Leny Mendoza Strobel is Professor of American Multicultural Studies at Sonoma State University. She is the author of Coming Full Circle: The Process of Decolonization Among Post-1965 Filipino Americans (Giraffe Books, 2001) and A Book of Her Own: Words and Images to Honor the Babaylan (Tiboli Press, 2005). She is the editor of Babaylan: Filipinos and the Call of the Indigenous, published by Ateneo de Davao University Research and Publications Office, 2010. This book is a collection of scholarly essays on primary/land-based babaylans in the Philippines; Kapwa psychology and babaylan practice; babaylan-inspired practices by Filipinos in the diaspora; as well as personal narratives on decolonization as a spiritual path. With Lily Mendoza as co-editor, her latest publication is Back from the Crocodile’s Belly: Philippine Babaylan Studies and the Struggle for Indigenous Memory (CFBS 2013).
Personal statement: If decolonization has taught us anything, it’s this: part of our own healing is to no longer be the willing receptable of these projections from the colonizer. What then becomes of us when we are emptied of colonial projections? I was reminded by a very wise woman mentor from India that my colonized self is only a sliver in the totality of my Filipino self. Yet, temporarily, it was necessary for the process of decolonization to take up time and space in the psyche in order to purge these projections so that I can come home full circle to the largeness of my own indigenous self.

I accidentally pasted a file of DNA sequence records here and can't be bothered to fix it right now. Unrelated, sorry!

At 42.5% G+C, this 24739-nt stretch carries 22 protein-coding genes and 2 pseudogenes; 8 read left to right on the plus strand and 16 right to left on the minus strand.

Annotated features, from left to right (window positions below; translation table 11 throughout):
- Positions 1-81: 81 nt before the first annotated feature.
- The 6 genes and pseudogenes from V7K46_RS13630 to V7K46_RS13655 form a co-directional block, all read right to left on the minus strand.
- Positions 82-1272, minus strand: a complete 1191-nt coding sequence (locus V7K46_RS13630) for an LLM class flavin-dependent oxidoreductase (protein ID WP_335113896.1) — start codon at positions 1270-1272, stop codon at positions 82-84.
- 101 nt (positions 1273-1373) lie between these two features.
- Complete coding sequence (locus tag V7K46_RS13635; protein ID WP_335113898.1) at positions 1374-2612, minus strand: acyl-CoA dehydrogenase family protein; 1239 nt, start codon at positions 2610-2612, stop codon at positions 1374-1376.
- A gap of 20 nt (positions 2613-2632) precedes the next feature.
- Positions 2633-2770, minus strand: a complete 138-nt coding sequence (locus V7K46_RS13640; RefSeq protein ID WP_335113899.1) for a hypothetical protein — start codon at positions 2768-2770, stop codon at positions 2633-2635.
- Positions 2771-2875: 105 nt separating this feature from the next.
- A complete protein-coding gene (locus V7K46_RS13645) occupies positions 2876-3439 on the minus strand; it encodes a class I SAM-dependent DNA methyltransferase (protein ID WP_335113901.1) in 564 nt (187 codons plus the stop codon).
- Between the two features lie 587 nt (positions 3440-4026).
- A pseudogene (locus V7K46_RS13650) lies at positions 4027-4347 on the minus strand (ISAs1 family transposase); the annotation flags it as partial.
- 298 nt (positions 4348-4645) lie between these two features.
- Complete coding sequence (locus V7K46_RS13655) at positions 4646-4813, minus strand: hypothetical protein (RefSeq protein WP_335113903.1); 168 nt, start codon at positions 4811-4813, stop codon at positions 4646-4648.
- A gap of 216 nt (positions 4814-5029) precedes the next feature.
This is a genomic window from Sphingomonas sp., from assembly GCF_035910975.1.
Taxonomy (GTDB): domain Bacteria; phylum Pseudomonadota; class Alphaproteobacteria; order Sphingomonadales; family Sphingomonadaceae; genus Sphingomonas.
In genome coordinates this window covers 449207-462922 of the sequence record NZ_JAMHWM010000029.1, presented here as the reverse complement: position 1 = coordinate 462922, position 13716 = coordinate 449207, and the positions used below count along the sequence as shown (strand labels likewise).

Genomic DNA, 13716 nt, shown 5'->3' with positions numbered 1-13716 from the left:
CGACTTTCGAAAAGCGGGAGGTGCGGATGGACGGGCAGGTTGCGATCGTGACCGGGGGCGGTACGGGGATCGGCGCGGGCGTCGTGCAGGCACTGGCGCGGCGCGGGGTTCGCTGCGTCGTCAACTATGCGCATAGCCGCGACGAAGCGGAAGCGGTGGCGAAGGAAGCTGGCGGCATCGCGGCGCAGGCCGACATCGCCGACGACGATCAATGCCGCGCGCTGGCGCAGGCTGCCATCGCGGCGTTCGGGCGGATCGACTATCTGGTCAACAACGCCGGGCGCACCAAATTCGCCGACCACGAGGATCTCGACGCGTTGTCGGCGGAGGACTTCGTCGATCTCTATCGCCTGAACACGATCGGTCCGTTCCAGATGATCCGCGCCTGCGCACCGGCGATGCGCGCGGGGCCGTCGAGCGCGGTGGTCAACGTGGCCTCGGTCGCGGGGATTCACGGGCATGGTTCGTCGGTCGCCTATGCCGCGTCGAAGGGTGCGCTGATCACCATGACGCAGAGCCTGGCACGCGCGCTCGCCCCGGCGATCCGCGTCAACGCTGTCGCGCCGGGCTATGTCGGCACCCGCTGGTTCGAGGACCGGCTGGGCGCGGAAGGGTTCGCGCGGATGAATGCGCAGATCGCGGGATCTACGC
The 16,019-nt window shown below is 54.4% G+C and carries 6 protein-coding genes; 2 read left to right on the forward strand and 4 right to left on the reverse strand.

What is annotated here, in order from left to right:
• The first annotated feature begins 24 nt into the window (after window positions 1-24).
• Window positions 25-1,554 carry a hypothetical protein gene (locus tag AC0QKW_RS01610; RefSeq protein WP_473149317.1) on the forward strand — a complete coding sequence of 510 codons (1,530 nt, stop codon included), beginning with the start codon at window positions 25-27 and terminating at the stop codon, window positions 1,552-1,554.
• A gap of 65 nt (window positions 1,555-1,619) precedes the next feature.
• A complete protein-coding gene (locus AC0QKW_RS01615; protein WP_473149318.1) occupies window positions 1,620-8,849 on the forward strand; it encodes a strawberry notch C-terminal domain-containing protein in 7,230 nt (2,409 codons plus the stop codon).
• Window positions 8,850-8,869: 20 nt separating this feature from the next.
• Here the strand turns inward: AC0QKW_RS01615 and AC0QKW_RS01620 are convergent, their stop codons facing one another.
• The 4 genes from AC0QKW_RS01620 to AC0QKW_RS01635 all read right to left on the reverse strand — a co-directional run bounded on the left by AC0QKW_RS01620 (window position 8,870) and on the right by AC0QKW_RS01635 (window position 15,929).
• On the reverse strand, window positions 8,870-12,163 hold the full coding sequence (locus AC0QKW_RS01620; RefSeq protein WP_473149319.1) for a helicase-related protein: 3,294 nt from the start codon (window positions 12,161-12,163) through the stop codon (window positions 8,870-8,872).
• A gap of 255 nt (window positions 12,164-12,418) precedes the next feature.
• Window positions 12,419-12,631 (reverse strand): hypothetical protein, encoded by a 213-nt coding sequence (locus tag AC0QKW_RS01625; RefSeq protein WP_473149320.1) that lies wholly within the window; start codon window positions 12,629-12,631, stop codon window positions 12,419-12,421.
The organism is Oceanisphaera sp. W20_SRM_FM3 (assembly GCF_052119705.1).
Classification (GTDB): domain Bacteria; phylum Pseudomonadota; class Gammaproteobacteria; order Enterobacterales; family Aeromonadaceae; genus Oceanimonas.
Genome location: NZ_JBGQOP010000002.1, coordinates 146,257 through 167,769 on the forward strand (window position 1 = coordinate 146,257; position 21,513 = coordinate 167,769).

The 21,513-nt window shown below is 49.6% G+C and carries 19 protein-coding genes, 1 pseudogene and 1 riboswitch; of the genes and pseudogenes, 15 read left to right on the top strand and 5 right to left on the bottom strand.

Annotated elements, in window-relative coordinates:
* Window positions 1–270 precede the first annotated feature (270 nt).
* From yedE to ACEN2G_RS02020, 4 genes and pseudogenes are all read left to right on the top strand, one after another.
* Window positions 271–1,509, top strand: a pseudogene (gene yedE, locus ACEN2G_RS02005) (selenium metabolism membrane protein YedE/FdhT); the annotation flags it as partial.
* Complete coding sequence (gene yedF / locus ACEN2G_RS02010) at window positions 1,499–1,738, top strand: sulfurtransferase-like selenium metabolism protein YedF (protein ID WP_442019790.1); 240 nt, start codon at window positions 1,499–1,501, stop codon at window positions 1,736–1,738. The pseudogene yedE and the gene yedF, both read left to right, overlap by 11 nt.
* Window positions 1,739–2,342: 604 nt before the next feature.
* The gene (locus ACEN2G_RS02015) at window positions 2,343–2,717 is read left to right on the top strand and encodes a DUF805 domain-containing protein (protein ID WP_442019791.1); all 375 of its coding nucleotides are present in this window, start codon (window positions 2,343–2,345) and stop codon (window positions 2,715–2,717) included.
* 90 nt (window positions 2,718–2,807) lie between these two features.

I use the term indigenous to refer to the self that has found its place, its home in the world. Emptied of projections of “inferiority,’ “third world,” “undeveloped,” “uncivilized,” “exotic and primitive,” and “modernizing,” it is the self capable of conjuring one’s place and growing roots through the work of imagination, re-framing history, and re-telling the Filipino story that centers our history of resistance, survival, and re-generation.” (A Book of Her Own, 182).
Our primary babaylans and babaylan-inspired kapwa are still with us. In land-based tribal communities in the Philippines, they perform their roles as they have done for thousands of years. Karl Gaspar calls them “organic mystics.” In the diaspora, he calls them “mystics in exile.” Among Filipinos in the homeland and in the diaspora, decolonizing Filipinos claim the babaylan spirit as an inheritance that is available to all who wish to follow an indigenous Filipino spiritual path.” (excerpt from Babaylan: Filipinos and the Call of the Indigenous).